- Know which service areas are viewed as higher risk. At the same time, be aware of the impact increasing or decreasing activities in specific disciplines of service might have on the renewal premium. A recent renewal offers a good example. The design firm provides architectural services, urban planning and design, and landscape architecture. Last year, 49 percent of the firm’s revenues came from architectural design; however, at this renewal that amount jumped to 59 percent. Architectural services are considered among the higher risk services and coverage may be priced at three to four times the rate of either urban planning/design or landscape architecture. The increase in architectural services increased the gross renewal rate by 10 percent for this firm. That translated into a premium increase of $15,000. In the abstract, this firm may have thought the premium increase was unjustified. Nonetheless, given the context, the firm chose to renew with the incumbent carrier (it also took the time to double-check the 59 percent amount and confirmed it was accurate).
- Know your firm’s loss experience. All carriers use at least a five-year loss window when evaluating whether they will consider even offering to quote your firm. Then, they use that same loss experience together with other underwriting factors to determine the specific terms of the quote. This is true whether you’ve been with the same carrier all five years or if you’ve been with the carrier only for part of that time. Insist on seeing your firm’s five-year loss runs (carrier issued summary of claims reported each policy year) at least once a year. The loss runs typically list the loss reserves for each file reported.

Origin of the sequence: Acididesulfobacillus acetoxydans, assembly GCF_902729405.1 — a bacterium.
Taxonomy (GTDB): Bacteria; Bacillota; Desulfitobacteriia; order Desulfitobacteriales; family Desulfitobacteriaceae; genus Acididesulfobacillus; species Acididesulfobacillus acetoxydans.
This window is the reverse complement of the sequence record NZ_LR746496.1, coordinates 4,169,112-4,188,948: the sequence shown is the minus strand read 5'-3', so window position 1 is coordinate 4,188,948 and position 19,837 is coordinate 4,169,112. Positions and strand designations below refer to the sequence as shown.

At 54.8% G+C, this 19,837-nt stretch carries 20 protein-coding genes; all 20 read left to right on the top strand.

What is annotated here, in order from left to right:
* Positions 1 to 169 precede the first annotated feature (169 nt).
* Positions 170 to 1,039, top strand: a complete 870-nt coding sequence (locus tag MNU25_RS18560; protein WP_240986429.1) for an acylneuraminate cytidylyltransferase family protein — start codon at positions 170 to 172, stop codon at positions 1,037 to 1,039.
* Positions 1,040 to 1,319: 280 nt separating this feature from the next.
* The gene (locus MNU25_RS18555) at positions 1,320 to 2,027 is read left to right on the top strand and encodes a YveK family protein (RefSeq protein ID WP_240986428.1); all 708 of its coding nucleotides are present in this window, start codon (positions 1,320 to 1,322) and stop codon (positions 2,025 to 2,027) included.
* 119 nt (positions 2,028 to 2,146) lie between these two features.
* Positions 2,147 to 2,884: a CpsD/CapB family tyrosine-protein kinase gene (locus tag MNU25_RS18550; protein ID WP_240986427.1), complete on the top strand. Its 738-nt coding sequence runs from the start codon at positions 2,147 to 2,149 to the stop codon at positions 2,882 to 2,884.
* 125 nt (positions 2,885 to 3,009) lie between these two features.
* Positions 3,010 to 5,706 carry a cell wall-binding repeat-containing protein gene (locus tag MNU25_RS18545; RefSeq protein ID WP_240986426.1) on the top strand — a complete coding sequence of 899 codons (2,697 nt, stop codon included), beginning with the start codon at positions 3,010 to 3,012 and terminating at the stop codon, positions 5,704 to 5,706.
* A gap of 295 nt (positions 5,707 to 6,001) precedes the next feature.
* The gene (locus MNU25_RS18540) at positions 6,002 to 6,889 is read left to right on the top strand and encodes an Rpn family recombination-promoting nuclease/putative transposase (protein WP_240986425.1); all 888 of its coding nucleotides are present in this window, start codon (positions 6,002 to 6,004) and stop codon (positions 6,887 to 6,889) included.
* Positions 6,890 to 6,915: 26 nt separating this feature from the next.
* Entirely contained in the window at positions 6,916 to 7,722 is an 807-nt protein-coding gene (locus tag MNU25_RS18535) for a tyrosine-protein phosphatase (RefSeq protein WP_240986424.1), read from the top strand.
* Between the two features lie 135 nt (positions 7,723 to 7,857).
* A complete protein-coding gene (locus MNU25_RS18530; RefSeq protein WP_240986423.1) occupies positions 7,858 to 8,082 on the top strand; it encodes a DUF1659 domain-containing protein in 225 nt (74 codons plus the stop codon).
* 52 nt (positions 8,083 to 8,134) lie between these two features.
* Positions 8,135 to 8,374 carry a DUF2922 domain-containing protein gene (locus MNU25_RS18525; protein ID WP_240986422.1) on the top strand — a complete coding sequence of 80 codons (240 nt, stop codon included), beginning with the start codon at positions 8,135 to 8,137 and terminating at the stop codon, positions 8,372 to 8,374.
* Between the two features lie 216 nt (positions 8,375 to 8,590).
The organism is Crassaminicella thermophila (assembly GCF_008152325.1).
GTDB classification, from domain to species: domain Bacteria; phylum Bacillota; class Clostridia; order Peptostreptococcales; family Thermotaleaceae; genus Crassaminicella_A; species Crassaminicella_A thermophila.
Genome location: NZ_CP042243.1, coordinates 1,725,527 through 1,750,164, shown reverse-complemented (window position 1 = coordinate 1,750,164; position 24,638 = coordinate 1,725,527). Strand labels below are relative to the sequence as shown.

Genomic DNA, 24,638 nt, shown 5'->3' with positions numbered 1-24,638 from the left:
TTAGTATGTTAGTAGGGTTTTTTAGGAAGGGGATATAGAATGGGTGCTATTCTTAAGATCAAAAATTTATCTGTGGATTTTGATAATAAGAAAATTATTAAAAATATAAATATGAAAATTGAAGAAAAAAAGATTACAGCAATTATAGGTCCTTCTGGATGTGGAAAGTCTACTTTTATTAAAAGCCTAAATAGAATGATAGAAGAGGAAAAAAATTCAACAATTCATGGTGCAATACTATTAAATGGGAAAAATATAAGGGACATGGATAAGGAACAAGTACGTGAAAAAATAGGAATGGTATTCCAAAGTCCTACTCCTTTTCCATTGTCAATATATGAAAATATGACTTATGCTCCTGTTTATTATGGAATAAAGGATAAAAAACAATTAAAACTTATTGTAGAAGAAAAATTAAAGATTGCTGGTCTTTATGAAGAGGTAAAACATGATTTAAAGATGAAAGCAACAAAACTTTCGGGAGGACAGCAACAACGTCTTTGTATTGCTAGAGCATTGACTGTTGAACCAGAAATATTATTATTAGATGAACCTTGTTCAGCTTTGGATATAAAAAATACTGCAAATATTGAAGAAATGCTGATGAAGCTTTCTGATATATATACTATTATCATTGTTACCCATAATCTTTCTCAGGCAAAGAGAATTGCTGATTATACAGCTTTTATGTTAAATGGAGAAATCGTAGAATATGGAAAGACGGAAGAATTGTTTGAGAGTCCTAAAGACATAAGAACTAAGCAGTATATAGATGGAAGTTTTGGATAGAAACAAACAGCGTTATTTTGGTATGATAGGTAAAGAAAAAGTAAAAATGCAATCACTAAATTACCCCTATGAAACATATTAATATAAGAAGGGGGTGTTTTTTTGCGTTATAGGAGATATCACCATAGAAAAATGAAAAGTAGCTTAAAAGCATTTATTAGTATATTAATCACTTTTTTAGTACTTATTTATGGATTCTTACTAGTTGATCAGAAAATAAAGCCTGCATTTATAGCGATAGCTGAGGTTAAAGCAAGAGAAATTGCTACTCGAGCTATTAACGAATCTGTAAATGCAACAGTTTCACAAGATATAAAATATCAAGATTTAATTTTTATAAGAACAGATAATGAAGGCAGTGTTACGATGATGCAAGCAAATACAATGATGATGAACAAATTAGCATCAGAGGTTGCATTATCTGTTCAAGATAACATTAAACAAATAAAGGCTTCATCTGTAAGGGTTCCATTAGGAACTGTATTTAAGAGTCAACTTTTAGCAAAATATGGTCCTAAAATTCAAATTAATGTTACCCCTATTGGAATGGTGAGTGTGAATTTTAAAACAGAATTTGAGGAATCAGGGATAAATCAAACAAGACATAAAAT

However, some carriers no longer list actual reserves on the loss runs they issue; so, ask your assigned claim contact with the carrier if they’ve established any reserves. Do not assume that if the carrier hasn’t informed you it has posted a reserve, you’re “free and clear;” many carriers aren’t proactive in keeping their insureds apprised of these “internal” decisions.
Losses incurred in excess of the applicable policy deductible trigger underwriting action; the underwriter will debit your account depending on the amount and frequency of these losses. This will potentially increase the proposed rate by double digits while potentially prompting an increase in the renewal policy’s per claim deductible. If you’re not aware of loss reserves by the carrier, this “corrective” action may come as a total surprise even though it may be justified given any losses.
That said, there is a benefit in having a long-term relationship with a carrier: the underwriter may have discretion to go beyond the five-year loss window as the guiding measure, stretching the loss window to your tenure with the carrier up to 10 years or more. If other years are loss free, your loss ratio (reserves – both posted and paid out – divided by premiums collected over the same period) will be lower. A recent example: a firm with a $250,000 loss was presented with only a 9 percent rate increase because the loss ratio for that firm over the 11 years of the insured-insurer relationship was still less than 50 percent. The five-year loss ratio was much worse and would have prompted a large rate increase.
As market conditions for professional liability insurance begin to evolve, there’s a great deal you can do to position your firm for a more favorable renewal. It starts with understanding how underwriters view and price risk. It also calls for taking stock of your firm, including reviewing its loss experience and recognizing how its project mix and services affect its overall risk profile.
Rob Hughes is senior vice president and partner at Ames & Gough. He can be reached at firstname.lastname@example.org.